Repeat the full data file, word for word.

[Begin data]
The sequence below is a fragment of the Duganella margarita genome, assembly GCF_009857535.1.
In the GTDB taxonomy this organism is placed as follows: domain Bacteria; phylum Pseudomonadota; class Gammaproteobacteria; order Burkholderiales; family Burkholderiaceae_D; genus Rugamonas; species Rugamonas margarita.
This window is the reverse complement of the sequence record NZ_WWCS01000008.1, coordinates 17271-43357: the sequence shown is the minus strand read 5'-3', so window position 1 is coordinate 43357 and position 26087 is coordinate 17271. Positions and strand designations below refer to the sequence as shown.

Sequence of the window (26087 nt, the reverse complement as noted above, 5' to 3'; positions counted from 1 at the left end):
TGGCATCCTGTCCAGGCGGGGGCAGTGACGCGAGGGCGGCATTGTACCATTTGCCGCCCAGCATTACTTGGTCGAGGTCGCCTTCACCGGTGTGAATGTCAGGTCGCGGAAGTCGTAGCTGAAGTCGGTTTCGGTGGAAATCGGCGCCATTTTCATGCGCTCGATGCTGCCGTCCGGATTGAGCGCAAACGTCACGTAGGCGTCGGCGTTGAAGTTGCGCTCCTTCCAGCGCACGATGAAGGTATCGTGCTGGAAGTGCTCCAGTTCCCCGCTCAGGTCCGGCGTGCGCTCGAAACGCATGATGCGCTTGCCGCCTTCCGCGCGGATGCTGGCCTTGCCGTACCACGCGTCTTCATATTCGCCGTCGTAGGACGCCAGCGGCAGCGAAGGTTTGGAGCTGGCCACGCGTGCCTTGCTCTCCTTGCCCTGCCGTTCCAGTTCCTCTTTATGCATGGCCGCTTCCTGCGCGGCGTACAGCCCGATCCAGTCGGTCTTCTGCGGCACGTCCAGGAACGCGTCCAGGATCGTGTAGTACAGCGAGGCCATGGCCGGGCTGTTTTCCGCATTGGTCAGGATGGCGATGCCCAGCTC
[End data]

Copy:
The sequence below is a fragment of the Duganella margarita genome, assembly GCF_009857535.1.
In the GTDB taxonomy this organism is placed as follows: domain Bacteria; phylum Pseudomonadota; class Gammaproteobacteria; order Burkholderiales; family Burkholderiaceae_D; genus Rugamonas; species Rugamonas margarita.
This window is the reverse complement of the sequence record NZ_WWCS01000008.1, coordinates 17271-43357: the sequence shown is the minus strand read 5'-3', so window position 1 is coordinate 43357 and position 26087 is coordinate 17271. Positions and strand designations below refer to the sequence as shown.

Sequence of the window (26087 nt, the reverse complement as noted above, 5' to 3'; positions counted from 1 at the left end):
TGGCATCCTGTCCAGGCGGGGGCAGTGACGCGAGGGCGGCATTGTACCATTTGCCGCCCAGCATTACTTGGTCGAGGTCGCCTTCACCGGTGTGAATGTCAGGTCGCGGAAGTCGTAGCTGAAGTCGGTTTCGGTGGAAATCGGCGCCATTTTCATGCGCTCGATGCTGCCGTCCGGATTGAGCGCAAACGTCACGTAGGCGTCGGCGTTGAAGTTGCGCTCCTTCCAGCGCACGATGAAGGTATCGTGCTGGAAGTGCTCCAGTTCCCCGCTCAGGTCCGGCGTGCGCTCGAAACGCATGATGCGCTTGCCGCCTTCCGCGCGGATGCTGGCCTTGCCGTACCACGCGTCTTCATATTCGCCGTCGTAGGACGCCAGCGGCAGCGAAGGTTTGGAGCTGGCCACGCGTGCCTTGCTCTCCTTGCCCTGCCGTTCCAGTTCCTCTTTATGCATGGCCGCTTCCTGCGCGGCGTACAGCCCGATCCAGTCGGTCTTCTGCGGCACGTCCAGGAACGCGTCCAGGATCGTGTAGTACAGCGAGGCCATGGCCGGGCTGTTTTCCGCATTGGTCAGGATGGCGATGCCCAGCTC